Officials from Nigeria and Cameroon have held a joint ceremony in the disputed oil-rich Bakassi peninsula to mark its transfer to Cameroon.
The handover is unpopular with Nigerian residents
Nigerian troops completed their withdrawal and transferred control of the northern part of the territory.
The rest of the peninsula will remain under Nigerian civil administration for the next two years, in line with an International Court of Justice ruling.
But the mainly Nigerian population is deeply unhappy about the handover.
The ceremony in the Bakassi fishing town of Archibong came four years after the International Court ruling.
Officials from both countries witnessed the Nigerian military lowering its flag and the Cameroon flag was then raised.
The decision was aimed at settling the territorial dispute, which had led to a series of bloody clashes between Nigeria and Cameroon in the 1990s.
Bakassi juts into the Gulf of Guinea, an area which may contain up to 10% of the world's oil and gas reserves. It is also rich in fish.
But the court ruling has not gone down well with Nigerians living in the peninsula, the BBC's Alex Last reports from nearby Calabar.
Most Archibong residents have said they would rather leave their ancestral land than be ruled by Cameroon, such is their level of mistrust.
Nigerian inhabitants have been given the option of staying under Cameroonian authority or being resettled in Nigeria.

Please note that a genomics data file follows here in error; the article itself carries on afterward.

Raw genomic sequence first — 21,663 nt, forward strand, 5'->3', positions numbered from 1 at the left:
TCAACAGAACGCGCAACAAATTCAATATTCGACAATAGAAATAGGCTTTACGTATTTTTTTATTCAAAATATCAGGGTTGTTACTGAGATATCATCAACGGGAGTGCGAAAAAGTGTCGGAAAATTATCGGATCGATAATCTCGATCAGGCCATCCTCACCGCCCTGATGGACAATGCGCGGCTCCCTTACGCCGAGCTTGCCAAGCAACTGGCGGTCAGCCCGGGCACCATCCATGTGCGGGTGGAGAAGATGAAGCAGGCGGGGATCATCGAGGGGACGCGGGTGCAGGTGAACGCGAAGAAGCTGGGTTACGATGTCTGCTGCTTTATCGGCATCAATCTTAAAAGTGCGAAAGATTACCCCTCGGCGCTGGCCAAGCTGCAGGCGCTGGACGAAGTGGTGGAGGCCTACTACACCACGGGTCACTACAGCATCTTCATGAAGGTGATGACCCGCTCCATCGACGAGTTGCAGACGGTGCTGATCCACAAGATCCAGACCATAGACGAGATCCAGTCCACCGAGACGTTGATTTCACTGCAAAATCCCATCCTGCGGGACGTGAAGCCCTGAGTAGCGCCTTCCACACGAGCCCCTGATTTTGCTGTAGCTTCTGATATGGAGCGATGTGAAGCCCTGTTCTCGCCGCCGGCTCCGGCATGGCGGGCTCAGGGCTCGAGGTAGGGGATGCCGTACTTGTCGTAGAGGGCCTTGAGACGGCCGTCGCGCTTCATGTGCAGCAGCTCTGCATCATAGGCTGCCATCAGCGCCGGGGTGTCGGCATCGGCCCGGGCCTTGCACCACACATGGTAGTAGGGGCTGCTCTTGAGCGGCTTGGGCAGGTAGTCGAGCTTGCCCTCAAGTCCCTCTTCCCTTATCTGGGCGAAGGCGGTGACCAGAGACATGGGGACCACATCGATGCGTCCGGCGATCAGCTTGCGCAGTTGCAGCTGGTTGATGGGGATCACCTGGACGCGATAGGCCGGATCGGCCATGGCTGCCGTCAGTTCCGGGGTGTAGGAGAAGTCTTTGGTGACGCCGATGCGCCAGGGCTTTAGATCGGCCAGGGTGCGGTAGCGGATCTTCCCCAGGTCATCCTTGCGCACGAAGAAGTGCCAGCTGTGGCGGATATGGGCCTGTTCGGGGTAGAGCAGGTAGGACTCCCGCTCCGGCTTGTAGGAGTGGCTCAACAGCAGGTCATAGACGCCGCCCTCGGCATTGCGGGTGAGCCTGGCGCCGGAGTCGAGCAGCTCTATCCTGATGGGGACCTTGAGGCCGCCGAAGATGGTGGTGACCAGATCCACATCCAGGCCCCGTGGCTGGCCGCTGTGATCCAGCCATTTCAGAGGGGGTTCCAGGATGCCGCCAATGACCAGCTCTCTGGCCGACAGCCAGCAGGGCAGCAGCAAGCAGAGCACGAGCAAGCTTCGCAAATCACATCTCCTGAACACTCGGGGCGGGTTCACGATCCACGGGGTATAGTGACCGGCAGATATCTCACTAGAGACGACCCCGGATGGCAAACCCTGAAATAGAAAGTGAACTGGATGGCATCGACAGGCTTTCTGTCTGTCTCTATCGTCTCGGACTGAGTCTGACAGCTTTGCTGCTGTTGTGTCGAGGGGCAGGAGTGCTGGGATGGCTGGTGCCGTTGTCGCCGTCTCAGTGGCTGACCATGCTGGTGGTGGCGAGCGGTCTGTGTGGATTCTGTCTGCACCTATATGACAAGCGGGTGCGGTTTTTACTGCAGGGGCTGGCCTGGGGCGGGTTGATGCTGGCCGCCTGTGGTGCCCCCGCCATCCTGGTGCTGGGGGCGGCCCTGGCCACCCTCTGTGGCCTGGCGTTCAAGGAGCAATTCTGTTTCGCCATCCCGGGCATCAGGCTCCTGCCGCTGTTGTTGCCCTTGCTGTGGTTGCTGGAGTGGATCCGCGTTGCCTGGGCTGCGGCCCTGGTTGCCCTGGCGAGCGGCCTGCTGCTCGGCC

But, despite the Nigerian government's promises, no accommodation has been set up for those wanting to leave.
A few Bakassi young men have said they will stay and fight any attempt by Cameroon to administer the place.
Many Bakassi residents say they do not want to live in Cameroon
They have requested help from militants along the coast in the Niger Delta, but it is unclear if any help is forthcoming.
Nigeria began withdrawing some 3,000 troops from the Bakassi peninsula on 1 August, years after they were sent in following complaints from Nigerian residents of harassment by Cameroonian police.
The two countries nearly went to war over the territory in 1981 and bloody clashes claimed 34 lives in 1994.
That year, Cameroon took Nigeria to the International Court in The Hague, which after years of legal wrangling ruled in favour of Yaounde in 2002.
Nigeria rejected the ruling, but the UN intervened and the two countries set up a UN-chaired joint commission to resolve the conflict.
The peninsula has been administered by Nigeria since independence from Britain in 1960.
However, Cameroon based its claim of sovereignty over the region on maps dating back to the colonial era